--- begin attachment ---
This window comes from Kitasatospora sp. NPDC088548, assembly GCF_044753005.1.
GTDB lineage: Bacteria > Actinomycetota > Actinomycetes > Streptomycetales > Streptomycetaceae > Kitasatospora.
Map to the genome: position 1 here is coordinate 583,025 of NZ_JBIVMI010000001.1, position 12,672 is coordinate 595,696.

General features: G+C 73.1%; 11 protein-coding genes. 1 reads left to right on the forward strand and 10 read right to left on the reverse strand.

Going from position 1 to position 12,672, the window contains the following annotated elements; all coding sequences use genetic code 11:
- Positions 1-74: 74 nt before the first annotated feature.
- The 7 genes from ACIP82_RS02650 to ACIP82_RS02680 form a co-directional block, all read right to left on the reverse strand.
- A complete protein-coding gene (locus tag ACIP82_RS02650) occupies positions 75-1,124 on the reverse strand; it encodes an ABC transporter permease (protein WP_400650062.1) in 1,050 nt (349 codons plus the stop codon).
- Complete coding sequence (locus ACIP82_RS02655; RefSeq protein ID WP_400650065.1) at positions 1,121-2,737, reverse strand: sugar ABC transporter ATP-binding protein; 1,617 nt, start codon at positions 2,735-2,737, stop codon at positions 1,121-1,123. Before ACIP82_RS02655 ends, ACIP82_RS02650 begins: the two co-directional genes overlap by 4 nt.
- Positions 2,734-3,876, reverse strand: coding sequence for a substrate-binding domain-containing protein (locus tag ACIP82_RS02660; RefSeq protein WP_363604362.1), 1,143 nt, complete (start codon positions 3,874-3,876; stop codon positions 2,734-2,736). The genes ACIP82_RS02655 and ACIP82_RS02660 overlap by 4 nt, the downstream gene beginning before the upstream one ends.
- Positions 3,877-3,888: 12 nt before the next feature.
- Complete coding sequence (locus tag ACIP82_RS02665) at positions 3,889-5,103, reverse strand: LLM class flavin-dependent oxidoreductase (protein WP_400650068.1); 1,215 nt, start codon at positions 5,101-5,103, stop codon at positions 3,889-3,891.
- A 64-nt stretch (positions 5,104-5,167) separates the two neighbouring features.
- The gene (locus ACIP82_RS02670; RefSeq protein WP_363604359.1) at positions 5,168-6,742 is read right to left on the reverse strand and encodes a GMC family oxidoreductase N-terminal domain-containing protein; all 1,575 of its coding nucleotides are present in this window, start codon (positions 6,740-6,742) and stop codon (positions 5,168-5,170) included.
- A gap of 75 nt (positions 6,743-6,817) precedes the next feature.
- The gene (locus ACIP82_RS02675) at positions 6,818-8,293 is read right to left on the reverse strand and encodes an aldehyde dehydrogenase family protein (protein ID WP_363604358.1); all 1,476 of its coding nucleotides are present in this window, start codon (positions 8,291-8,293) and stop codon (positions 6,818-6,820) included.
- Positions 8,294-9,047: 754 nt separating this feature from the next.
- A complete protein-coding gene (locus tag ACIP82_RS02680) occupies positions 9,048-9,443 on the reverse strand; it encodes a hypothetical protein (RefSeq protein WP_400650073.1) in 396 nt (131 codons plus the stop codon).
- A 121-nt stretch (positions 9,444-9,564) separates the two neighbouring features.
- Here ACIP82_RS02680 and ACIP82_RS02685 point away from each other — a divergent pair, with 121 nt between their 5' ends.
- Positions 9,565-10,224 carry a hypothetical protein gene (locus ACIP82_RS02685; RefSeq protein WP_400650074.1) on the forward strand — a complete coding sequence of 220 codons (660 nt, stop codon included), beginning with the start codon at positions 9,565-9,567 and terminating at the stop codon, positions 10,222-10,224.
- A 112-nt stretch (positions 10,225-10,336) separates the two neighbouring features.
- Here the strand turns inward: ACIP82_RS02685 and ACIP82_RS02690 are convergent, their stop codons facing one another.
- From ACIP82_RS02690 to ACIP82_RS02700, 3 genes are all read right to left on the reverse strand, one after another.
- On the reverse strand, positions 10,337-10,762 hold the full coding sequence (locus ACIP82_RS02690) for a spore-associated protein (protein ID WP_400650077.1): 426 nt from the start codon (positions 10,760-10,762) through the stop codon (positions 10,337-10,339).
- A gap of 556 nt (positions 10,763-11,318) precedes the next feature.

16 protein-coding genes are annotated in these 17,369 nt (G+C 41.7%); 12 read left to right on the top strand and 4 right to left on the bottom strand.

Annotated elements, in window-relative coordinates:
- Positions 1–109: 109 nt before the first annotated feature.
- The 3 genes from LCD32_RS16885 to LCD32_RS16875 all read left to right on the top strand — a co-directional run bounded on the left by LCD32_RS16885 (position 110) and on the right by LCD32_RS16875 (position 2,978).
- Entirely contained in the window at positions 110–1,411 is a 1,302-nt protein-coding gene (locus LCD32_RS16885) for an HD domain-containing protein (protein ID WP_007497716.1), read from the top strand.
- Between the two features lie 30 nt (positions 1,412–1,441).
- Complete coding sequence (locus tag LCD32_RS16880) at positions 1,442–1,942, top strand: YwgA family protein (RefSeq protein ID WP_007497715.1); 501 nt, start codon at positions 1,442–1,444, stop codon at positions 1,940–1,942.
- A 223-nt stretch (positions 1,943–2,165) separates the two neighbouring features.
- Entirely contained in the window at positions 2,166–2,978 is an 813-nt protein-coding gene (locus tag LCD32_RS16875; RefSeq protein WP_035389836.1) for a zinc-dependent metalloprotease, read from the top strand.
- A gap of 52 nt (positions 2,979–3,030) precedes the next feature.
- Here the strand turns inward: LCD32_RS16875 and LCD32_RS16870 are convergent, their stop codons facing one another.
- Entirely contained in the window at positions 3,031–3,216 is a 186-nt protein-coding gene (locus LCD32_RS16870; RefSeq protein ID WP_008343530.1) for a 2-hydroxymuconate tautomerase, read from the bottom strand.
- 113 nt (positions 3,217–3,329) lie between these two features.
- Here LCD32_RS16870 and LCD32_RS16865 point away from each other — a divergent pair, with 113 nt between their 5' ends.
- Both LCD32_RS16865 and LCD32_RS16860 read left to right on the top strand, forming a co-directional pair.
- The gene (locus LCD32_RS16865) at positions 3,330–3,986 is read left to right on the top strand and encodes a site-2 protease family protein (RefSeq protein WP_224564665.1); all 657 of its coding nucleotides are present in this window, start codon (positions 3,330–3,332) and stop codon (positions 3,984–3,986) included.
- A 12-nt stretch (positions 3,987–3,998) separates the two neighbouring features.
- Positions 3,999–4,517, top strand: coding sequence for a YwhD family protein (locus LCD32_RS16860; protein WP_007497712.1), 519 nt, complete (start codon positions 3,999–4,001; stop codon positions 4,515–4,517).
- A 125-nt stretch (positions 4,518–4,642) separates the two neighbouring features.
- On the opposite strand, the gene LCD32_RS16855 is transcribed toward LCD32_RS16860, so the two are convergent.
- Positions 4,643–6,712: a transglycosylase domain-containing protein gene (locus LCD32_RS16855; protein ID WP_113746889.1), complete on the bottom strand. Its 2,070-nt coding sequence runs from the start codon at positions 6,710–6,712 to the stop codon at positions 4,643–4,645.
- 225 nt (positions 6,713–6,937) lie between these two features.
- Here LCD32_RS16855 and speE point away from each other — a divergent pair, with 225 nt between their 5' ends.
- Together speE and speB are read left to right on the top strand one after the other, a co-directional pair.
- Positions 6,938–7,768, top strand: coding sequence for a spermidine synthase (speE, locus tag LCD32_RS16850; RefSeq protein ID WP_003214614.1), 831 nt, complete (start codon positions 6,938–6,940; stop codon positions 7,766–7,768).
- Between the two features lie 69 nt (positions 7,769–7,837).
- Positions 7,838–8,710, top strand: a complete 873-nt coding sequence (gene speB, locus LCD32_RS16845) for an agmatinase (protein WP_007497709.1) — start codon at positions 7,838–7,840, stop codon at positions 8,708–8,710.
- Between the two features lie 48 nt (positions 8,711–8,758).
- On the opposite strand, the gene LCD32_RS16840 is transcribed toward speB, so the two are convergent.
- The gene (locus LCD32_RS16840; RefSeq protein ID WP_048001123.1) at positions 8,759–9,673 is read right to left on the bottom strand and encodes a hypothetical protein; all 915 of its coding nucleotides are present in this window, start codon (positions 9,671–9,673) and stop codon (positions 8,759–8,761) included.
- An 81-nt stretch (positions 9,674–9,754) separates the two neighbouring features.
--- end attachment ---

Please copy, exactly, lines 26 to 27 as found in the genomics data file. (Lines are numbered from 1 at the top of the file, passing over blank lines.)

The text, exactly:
- A gap of 556 nt (positions 10,763-11,318) precedes the next feature.

16 protein-coding genes are annotated in these 17,369 nt (G+C 41.7%); 12 read left to right on the top strand and 4 right to left on the bottom strand.